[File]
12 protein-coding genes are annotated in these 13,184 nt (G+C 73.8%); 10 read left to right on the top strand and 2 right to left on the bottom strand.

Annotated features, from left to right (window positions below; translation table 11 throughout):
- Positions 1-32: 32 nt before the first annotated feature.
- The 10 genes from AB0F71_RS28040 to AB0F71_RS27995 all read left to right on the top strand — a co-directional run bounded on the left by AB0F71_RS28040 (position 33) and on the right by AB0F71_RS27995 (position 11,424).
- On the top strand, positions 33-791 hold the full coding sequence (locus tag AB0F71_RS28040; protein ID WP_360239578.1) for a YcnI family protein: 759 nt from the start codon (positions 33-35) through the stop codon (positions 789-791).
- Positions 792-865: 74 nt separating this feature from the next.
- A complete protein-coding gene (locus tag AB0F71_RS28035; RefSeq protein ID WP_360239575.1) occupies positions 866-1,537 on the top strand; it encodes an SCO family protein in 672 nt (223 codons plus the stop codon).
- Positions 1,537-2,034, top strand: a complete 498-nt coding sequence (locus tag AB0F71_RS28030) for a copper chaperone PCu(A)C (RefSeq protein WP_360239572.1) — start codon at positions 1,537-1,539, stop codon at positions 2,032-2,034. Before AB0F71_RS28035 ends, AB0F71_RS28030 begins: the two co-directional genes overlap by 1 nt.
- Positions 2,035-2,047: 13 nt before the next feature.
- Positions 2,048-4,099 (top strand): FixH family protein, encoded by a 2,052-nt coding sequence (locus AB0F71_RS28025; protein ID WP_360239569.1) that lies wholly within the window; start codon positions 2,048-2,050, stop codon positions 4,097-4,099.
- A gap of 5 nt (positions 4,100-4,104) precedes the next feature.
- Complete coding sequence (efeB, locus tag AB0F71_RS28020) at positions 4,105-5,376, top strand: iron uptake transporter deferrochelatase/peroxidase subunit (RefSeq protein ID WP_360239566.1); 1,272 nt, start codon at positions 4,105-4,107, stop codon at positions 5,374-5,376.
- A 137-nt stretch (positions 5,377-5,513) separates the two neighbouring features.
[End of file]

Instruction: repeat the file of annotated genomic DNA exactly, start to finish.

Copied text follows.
12 protein-coding genes are annotated in these 13,184 nt (G+C 73.8%); 10 read left to right on the top strand and 2 right to left on the bottom strand.

Annotated features, from left to right (window positions below; translation table 11 throughout):
- Positions 1-32: 32 nt before the first annotated feature.
- The 10 genes from AB0F71_RS28040 to AB0F71_RS27995 all read left to right on the top strand — a co-directional run bounded on the left by AB0F71_RS28040 (position 33) and on the right by AB0F71_RS27995 (position 11,424).
- On the top strand, positions 33-791 hold the full coding sequence (locus tag AB0F71_RS28040; protein ID WP_360239578.1) for a YcnI family protein: 759 nt from the start codon (positions 33-35) through the stop codon (positions 789-791).
- Positions 792-865: 74 nt separating this feature from the next.
- A complete protein-coding gene (locus tag AB0F71_RS28035; RefSeq protein ID WP_360239575.1) occupies positions 866-1,537 on the top strand; it encodes an SCO family protein in 672 nt (223 codons plus the stop codon).
- Positions 1,537-2,034, top strand: a complete 498-nt coding sequence (locus tag AB0F71_RS28030) for a copper chaperone PCu(A)C (RefSeq protein WP_360239572.1) — start codon at positions 1,537-1,539, stop codon at positions 2,032-2,034. Before AB0F71_RS28035 ends, AB0F71_RS28030 begins: the two co-directional genes overlap by 1 nt.
- Positions 2,035-2,047: 13 nt before the next feature.
- Positions 2,048-4,099 (top strand): FixH family protein, encoded by a 2,052-nt coding sequence (locus AB0F71_RS28025; protein ID WP_360239569.1) that lies wholly within the window; start codon positions 2,048-2,050, stop codon positions 4,097-4,099.
- A gap of 5 nt (positions 4,100-4,104) precedes the next feature.
- Complete coding sequence (efeB, locus tag AB0F71_RS28020) at positions 4,105-5,376, top strand: iron uptake transporter deferrochelatase/peroxidase subunit (RefSeq protein ID WP_360239566.1); 1,272 nt, start codon at positions 4,105-4,107, stop codon at positions 5,374-5,376.
- A 137-nt stretch (positions 5,377-5,513) separates the two neighbouring features.